Let’s see…what would I have been doing at about 7pm on October 17, 1989? If memory serves me right (and it doesn’t), I was probably sitting at home relaxing after yet another day of exposure to college life. Baseball’s World Series was going on at the time, but since it was Oakland and San Francisco and not the Atlanta Braves (who had endured another horrible season), I wasn’t really interested.
At the same time in San Francisco, people may have been heading home early or driving to Candlestick Park for the big game. Many would have been working in their offices or taking an afternoon nap. Regardless, the lives of Bay-area residents were about to be turned upside down…in the most literal sense.
Just a couple minutes past 5pm, a monster earthquake, measuring 6.9 on the Richter Scale, struck the Bay area, caused by a large slip along the infamous San Andreas Fault. According to experts, the earthquake only lasted about 15 seconds or so, but the energy released in the slippage was equivalent to exploding (and this is hard to fathom) nearly 54 billion pounds of TNT. That’s more than 1,000 times larger than the atomic bomb that was dropped on Nagasaki. That’s a lot of power and, needless to say, the results were catastrophic.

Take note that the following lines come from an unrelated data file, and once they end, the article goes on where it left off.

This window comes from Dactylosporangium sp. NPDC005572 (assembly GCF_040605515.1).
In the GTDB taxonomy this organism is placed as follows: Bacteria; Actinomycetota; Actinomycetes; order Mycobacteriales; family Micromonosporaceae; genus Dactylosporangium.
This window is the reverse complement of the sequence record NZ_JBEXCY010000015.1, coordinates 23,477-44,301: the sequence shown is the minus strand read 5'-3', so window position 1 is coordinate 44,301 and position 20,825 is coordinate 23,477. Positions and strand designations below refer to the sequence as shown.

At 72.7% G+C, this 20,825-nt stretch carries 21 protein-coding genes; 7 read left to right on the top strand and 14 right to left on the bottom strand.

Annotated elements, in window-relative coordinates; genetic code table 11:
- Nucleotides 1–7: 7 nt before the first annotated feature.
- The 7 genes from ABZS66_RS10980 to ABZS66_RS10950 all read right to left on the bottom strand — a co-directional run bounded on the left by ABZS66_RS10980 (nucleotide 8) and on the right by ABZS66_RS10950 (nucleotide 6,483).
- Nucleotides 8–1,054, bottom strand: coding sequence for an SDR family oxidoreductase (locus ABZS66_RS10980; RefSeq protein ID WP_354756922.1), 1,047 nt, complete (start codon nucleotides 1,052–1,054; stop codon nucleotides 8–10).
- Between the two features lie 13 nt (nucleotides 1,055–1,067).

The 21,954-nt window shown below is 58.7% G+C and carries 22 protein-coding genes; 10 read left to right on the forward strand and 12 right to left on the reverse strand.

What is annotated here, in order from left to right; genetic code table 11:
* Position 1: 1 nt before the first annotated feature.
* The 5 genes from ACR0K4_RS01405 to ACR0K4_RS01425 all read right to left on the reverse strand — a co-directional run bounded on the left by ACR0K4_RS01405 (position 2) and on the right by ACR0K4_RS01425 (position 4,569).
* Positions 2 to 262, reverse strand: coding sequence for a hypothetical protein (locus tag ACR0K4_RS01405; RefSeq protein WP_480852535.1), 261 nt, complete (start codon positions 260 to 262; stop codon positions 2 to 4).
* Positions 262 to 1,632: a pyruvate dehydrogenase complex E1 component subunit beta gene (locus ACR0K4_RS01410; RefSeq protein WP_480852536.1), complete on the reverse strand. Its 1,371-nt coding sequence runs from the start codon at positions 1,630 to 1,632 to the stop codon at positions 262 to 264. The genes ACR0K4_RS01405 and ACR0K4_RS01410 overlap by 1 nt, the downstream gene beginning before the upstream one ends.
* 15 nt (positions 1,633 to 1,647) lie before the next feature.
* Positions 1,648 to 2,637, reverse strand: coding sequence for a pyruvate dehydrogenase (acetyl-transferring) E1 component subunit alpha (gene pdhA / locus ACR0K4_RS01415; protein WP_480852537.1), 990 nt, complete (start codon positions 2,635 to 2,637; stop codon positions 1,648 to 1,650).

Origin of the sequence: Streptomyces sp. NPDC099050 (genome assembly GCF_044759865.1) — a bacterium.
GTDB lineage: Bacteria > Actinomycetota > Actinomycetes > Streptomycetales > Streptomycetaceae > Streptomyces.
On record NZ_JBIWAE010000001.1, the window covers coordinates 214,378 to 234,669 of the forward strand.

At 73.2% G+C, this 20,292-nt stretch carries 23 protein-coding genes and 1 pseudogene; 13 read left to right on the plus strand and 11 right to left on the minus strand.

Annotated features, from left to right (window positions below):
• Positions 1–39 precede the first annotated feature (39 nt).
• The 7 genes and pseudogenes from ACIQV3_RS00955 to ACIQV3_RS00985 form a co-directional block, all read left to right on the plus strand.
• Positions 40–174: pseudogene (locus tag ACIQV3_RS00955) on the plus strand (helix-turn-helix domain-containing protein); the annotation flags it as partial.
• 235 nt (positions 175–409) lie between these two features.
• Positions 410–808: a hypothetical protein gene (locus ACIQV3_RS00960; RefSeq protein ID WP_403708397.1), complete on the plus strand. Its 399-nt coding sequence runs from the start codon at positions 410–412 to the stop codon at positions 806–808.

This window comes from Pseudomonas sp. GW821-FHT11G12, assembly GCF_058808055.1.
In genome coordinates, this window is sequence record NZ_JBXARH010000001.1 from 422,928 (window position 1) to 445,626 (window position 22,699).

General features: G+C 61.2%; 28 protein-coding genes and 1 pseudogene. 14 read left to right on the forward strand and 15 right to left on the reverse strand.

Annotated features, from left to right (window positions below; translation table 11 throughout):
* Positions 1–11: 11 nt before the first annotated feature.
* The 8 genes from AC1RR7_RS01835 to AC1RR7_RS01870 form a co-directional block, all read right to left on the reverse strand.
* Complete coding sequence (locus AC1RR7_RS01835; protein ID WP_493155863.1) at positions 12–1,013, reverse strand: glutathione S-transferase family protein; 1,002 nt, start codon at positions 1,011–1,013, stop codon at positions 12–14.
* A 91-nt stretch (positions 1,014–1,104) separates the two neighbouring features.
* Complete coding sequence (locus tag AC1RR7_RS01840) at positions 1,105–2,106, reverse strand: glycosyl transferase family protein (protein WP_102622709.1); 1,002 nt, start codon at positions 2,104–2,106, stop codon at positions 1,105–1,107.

While damage was concentrated in San Francisco, it certainly wasn’t limited to just that area, as heavy damage was reported in locations nearly 60 miles from the epicenter. The quake was felt as far east as Reno, NV and as far south as Ventura, CA. Thousands and thousands of buildings and homes collapsed, numerous sections of the Interstates split apart, as did hundred of highways and city streets. Many bridges were heavily damaged, with some collapsing altogether. Ruptured gas lines caused numerous fires. Total damage would run into the billions of dollars. Even the Goodyear Blimp, flying above Candlestick Park, was bounced around by the quake.
Sixty-three people lost their lives as a result of that 15 seconds in October, two-thirds of them on the collapsed Cypress Street Viaduct in Oakland. More than 3,700 people were injured, and hundreds of thousands of lives were changed forever, as upheaval, uncertainty, and helplessness became the order of the days and months ahead.
Almost 20 years later, the homes have been rebuilt, buidings have been reconstructued, and the roads and bridges are servicing traffic again. But the San Andreas still lurks…
Recommended Reading: The Loma Pietra Earthquake – The U.S. Geological Survey site.